- Low barrier to entry: Developers making infrastructure changes do not need any knowledge of any code. They just need to understand our desired state model.
- Simplified accounting: We can more easily tie back infrastructure in the cloud to the purpose it serves through automated and simple to understand tagging.
- Locked down production: We can lock down all access to production — all changes will only flow through the desired state process.
- Shared mental model: Ease of comprehension of the desired state isn’t just about the ability to have easy configurability of your system resources. It also answers questions about the cardinality and relations of resources. This strongly hints at architectural dependencies and resource lifecycle in a solution architecture.
Combined with the generated architecture diagram(s) from live environment(s), it becomes much easier to reason about the system both statically and dynamically. This knowledge feeds many different teams in an organization to assist decision making and strategic metrics gathering.
There used to be a huge knowledge gap regarding config management among engineers, top level management, and other developers. Terraform modules have very limited access and only Platform or Security Engineers could access it. While they’re responsible for fixing issues, others in the organization should also be able to understand the system and judge whether it’s working properly.
Now, having the desired state match the actual and the running system, and then being able to generate pictorials allows us to understand our system and build a shared mental model. When this happens, everyone on the team can start having more informed discussions.
Throughout the process, we asked ourselves some questions and here are some answers we have for them:
- Is there an easy way for us to extract this actual state out of the cloud? This would help with quality and repairs for example.
There are two ways:
- Engineering: “$ terragrunt plan” will read the declared state and compare it to the actual. It reports planned changes, if any, to reconcile.
- Visually: Lucidscale will allow us to generate visual diagrams with point-in-time state of environments.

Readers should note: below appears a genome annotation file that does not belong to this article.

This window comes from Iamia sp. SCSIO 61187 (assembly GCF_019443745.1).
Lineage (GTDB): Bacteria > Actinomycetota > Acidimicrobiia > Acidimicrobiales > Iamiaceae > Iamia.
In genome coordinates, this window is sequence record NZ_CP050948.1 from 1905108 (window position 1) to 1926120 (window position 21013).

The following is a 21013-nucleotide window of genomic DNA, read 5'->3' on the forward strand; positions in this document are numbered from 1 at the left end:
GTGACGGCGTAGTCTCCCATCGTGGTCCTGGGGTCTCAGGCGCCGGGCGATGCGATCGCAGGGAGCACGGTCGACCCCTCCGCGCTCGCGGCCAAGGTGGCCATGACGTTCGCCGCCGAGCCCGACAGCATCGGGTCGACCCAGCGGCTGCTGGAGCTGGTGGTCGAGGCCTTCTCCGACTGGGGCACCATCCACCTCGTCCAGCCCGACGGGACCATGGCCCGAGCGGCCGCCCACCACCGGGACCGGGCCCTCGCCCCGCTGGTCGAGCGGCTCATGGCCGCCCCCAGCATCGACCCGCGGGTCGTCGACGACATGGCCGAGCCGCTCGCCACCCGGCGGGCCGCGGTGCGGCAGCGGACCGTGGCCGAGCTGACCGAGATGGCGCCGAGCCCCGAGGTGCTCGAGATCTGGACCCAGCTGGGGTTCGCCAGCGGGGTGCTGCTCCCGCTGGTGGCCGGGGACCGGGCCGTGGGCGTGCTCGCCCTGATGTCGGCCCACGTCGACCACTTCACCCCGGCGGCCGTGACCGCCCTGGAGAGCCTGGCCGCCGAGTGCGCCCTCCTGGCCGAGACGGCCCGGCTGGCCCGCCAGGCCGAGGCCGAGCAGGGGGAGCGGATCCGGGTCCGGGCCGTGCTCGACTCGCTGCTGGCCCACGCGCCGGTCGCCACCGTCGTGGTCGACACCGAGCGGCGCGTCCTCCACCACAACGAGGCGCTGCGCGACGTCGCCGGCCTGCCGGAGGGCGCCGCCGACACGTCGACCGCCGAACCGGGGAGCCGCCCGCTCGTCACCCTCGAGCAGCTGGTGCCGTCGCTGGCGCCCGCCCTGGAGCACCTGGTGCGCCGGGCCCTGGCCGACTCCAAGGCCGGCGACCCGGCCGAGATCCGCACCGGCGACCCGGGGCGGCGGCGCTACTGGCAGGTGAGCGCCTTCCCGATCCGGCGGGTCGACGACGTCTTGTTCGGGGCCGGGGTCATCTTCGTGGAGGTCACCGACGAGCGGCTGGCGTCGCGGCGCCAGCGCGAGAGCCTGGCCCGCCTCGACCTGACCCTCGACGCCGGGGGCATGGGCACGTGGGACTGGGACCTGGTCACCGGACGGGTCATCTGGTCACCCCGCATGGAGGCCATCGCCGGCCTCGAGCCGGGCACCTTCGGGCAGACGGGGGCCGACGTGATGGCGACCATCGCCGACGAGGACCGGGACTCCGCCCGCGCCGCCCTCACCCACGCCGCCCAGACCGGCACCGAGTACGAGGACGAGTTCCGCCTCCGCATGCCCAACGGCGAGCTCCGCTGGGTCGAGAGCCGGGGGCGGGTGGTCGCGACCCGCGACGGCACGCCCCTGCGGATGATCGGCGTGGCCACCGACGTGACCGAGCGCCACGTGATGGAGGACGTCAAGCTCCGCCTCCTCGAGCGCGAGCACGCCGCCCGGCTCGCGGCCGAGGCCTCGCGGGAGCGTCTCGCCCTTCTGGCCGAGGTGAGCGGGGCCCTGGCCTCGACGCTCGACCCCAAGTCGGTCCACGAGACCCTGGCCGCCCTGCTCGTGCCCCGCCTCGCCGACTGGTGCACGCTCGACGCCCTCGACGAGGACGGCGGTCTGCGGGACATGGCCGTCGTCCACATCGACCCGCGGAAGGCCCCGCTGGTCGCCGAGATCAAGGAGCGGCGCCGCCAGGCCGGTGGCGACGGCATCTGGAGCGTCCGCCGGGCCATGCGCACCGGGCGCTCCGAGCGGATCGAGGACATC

- Do we need some form of repair to compensate for failures? Are failures deltas?
“Terraform plan” can detect failure or drift.
Repair ( strong-handed — illustration only ): If drift is detected, you can automatically run terraform apply with declared state. This can cause resource deletion even while working towards creating the declared/desired state. The reason for this is in how the cloud providers have implemented their managed services. This has to be understood and worked with regardless of the tools used.
- Are there alternatives to the proposed model?
Yes. You can keep Terraform but use an alternative for Terragrunt. It’s more based around the solution, rather than the tool. In other words, if you want to use something else later, you can.
In the long term, you can use Crossplane as an alternative for Terraform or Terragrunt. Instead of designing everything in Terraform, you can design your environments or regions as custom resource definitions (CRDs). Then, you can try to create using Kubernetes and provision the inferent managed services.
Just like Terraform has modules already built, in Crossplane, the providers each have CRDs for their offerings.
In this post, we showed you how we improved our configuration management by using Terragrunt to keep configuration out of Terraform, and Harness to automate processes. This model will allow stakeholders in an organization to have a full picture of the desired state and make more informed decisions.